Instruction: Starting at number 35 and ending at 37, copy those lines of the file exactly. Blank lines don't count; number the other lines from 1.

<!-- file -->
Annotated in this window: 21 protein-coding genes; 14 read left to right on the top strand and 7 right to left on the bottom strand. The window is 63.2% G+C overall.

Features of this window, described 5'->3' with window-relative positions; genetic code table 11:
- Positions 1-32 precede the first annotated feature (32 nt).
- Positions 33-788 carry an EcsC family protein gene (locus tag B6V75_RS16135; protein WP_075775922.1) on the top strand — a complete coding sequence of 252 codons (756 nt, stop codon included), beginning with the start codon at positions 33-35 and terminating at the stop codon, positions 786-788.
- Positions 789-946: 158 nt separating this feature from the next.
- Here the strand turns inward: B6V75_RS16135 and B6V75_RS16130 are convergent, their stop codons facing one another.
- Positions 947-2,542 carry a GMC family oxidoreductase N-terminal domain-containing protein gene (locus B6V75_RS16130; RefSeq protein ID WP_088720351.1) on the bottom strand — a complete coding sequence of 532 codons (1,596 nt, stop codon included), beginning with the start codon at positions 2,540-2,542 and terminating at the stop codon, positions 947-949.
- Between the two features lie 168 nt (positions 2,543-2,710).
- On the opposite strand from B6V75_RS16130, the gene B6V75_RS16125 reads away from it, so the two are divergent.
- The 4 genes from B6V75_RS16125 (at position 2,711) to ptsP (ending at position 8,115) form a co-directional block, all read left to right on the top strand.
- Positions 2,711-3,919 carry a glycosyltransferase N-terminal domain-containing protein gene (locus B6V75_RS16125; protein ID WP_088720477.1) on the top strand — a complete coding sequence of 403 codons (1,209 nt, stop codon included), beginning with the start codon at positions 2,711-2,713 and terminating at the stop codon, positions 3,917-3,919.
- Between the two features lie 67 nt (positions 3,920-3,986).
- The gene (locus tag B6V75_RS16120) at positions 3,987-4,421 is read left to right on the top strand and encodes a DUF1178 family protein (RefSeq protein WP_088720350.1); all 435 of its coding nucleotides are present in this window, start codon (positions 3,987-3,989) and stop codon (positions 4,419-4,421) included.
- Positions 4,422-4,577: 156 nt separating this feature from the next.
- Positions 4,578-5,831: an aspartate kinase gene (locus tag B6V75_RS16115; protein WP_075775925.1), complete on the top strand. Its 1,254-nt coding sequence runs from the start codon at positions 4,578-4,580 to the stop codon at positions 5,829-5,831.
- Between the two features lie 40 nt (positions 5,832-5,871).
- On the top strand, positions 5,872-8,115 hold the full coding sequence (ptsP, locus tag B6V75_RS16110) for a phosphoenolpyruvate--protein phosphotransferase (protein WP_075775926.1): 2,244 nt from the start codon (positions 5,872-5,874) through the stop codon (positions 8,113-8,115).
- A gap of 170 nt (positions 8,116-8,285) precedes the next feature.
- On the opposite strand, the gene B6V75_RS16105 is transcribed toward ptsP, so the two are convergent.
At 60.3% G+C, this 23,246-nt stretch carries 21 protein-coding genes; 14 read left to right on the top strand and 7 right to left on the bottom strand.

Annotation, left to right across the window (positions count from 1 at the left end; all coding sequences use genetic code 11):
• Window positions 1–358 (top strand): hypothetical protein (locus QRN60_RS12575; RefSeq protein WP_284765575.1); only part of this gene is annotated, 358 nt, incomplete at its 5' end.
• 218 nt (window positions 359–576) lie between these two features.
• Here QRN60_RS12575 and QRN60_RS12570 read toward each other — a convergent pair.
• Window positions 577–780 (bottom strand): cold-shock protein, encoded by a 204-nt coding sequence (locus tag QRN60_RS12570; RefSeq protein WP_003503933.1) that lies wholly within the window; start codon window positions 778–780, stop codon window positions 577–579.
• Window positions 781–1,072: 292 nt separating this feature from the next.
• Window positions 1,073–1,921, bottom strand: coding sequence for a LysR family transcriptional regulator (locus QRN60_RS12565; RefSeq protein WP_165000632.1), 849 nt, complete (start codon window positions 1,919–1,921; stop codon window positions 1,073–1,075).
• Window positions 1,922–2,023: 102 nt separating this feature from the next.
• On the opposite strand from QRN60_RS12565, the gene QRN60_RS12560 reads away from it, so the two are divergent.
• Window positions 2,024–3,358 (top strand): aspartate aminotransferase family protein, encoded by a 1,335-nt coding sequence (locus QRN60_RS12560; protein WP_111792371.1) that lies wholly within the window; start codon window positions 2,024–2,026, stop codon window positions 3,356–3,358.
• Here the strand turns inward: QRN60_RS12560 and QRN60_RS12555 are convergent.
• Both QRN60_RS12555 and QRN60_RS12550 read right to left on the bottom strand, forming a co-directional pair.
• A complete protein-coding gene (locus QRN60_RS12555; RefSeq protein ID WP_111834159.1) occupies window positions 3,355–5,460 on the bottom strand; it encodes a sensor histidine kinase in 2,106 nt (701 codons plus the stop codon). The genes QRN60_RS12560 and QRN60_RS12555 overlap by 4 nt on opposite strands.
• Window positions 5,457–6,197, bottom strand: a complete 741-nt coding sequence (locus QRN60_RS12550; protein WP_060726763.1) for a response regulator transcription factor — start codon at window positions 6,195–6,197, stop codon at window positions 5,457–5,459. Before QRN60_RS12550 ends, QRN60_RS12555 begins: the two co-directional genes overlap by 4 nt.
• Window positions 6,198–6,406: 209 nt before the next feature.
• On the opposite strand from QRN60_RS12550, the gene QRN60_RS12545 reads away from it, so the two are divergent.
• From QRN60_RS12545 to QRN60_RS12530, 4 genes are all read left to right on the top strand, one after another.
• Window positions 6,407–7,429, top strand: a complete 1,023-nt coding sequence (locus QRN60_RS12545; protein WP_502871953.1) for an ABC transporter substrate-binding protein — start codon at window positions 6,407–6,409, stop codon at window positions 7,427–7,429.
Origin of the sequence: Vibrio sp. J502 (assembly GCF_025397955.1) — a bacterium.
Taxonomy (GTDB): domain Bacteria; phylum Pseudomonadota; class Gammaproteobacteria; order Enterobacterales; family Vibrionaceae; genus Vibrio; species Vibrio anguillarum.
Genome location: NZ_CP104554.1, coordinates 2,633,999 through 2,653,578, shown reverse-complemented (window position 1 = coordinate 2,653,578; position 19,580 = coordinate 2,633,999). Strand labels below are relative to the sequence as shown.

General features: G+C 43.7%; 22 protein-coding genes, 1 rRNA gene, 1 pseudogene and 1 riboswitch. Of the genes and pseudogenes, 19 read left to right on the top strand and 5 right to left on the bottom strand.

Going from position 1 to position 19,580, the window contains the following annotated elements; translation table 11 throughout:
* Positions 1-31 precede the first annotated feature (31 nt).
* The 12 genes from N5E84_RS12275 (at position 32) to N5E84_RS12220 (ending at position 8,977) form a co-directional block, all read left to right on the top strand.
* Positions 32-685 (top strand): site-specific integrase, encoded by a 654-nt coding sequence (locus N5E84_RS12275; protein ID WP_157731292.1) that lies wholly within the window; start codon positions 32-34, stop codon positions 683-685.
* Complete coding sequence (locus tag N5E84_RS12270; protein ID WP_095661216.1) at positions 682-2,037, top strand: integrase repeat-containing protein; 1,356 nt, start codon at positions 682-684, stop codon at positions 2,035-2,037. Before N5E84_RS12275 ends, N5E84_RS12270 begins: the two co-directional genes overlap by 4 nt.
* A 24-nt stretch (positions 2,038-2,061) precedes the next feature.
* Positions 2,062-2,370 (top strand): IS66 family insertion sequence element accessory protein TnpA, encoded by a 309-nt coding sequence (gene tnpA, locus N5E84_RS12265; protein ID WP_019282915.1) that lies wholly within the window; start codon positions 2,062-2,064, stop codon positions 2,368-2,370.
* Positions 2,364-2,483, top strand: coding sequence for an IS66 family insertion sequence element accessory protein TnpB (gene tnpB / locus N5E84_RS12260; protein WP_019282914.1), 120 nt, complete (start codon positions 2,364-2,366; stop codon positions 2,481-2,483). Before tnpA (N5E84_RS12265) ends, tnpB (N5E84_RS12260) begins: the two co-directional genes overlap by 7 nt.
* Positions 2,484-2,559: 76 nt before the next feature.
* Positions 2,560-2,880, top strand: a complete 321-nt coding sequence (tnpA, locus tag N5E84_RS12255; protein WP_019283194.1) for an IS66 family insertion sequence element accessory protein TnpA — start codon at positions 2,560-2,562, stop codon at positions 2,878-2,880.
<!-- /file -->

• Window positions 6,198–6,406: 209 nt before the next feature.
• On the opposite strand from QRN60_RS12550, the gene QRN60_RS12545 reads away from it, so the two are divergent.
• From QRN60_RS12545 to QRN60_RS12530, 4 genes are all read left to right on the top strand, one after another.